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technosophos commented Feb 27, 2017

Yeah, I suppose I agree that this really is not the intended use case for a PKI architecture. But the proposed solution seems unduly complex, and still doesn't quite solve the problem.

The confusion here is that the client can authenticate to Tiller with an SSL certificate (via gRPC, though appears to be disabled at the moment. I'll check on it.). We don't need a second mechanism to achieve that. What we are after is establishing that Tiller is correctly operating against the Kubernetes API with the "identity" (or at least same authz rules) of the remote user.

Ideally, the client who is configured with a client SSL cert could negotiate what amounts to a bearer token with the kube api server, and pass that token on to Tiller. Is that possible already, @liggitt ?

Barring that, my inclination is to not support client-side SSL certificates in version 2.3.0.

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liggitt commented Feb 27, 2017

Ideally, the client who is configured with a client SSL cert could negotiate what amounts to a bearer token with the kube api server, and pass that token on to Tiller. Is that possible already, @liggitt ?

No, kube has declined to act as a token issuer for tokens representing end users.

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kfox1111 commented Aug 10, 2017

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seh commented Aug 10, 2017

@technosophos, I can't tell whether any of the options considered involved using impersonation. We've discussed why that approach is challenging, and it's helpful to spell out why it's not an ideal solution to pursue.

Suppose that Tiller could just reuse all of the authentication machinery present in the Kubernetes API server. If it could, it could authenticate the client as a given user (such as the person invoking the helm client), and turn around and impersonate that user—together with his group membership and "extra" authentication details—as a Tiller-specific service account. That service account would need to be authorized to impersonate that user. Under such impersonation, Tiller could do no more than the impersonated user would be able to do.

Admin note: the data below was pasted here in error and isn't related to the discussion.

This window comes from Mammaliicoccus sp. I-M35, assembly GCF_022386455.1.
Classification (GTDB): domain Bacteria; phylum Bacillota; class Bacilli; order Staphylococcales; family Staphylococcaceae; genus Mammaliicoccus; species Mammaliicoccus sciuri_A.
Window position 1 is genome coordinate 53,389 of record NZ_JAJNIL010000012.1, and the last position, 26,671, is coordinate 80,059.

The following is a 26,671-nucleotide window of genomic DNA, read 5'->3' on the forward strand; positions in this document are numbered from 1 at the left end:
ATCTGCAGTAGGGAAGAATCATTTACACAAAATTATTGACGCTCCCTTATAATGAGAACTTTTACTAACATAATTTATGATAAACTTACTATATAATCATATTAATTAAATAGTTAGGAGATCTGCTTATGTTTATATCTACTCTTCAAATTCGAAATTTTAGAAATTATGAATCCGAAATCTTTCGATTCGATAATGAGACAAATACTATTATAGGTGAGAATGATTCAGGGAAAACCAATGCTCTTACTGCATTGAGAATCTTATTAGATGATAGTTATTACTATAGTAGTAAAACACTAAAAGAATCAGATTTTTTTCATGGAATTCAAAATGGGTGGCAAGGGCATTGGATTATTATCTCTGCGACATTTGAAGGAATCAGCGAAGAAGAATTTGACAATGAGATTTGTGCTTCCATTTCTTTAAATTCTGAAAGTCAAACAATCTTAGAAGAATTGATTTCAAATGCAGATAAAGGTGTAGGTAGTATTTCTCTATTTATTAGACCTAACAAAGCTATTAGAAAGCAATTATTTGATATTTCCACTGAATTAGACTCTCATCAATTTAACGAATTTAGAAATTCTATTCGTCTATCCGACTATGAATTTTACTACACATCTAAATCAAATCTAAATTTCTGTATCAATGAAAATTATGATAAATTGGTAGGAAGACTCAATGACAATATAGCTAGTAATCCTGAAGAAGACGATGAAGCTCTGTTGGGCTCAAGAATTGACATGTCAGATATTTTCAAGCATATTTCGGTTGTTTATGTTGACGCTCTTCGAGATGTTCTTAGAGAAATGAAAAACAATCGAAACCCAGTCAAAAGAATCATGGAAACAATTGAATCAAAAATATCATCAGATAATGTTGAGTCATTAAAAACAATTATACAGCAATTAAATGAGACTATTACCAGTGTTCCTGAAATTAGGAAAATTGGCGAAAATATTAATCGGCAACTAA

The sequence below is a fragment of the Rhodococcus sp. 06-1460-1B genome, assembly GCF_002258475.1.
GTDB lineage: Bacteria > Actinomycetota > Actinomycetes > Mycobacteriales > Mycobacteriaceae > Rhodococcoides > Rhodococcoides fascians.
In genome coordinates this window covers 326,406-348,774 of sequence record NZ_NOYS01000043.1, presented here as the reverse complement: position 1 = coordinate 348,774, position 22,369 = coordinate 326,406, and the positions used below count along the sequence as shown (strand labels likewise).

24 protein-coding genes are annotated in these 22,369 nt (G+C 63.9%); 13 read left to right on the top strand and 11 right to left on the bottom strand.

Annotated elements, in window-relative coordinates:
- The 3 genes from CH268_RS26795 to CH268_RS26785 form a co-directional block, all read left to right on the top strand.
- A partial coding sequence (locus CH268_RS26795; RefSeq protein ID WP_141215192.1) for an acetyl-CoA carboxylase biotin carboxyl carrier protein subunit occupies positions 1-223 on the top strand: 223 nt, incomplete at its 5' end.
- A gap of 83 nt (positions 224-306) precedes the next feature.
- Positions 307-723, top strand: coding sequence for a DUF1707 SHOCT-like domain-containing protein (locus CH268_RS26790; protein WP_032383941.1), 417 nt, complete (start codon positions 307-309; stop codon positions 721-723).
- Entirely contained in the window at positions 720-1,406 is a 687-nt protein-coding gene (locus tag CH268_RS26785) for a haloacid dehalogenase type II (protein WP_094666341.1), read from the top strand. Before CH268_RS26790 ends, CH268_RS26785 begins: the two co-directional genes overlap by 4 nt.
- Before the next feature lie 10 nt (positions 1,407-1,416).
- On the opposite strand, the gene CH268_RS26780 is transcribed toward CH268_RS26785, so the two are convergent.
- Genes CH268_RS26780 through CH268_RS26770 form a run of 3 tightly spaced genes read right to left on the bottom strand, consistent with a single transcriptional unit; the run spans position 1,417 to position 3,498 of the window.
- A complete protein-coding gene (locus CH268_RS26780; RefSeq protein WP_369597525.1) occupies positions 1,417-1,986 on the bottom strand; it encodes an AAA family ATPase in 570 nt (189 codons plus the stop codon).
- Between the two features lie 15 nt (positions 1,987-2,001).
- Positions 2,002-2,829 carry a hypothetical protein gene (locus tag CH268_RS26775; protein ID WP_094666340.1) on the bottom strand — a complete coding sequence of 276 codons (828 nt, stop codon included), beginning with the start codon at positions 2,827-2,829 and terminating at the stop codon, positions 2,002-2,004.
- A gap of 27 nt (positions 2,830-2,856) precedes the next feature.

The downsides to this approach are as follows:

  • An administrator would either have to configure Tiller's authentication subsystem just like the related cluster's API servers, or could deliberately choose to configure it differently, but would still need to worry about the integrity of two authentication configurations.
  • Tiller would take on the same authentication burden as the API server, including calling out to servers for Webhook token reviews and fetching fresh OIDC key sets.
  • Administrators would need to configure impersonation permissions for Tiller, which could fall out of step with the set of users, groups, and namespaces. In other words, it's another maintenance burden, even if it does give more precise control over who can use Tiller.
  • It doesn't address the problem of one user being able to delete another user's installed chart, even if those two users have no intersection in their mutative permissions within the cluster. Tiller still has to reckon with the difference between the right to do something to an installed chart release (e.g. delete a release) and the right to touch the Kubernetes objects "contained" in that release (e.g. delete a ConfigMap created by that release).

I apologize if this is restating one of the options above, just using different terms.

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mumoshu commented Jan 10, 2018

@seh @technosophos Hi! Although it ended up as an unideal solution, please let me 👍 to the one involving impersonation, and highlight this part of the discussion: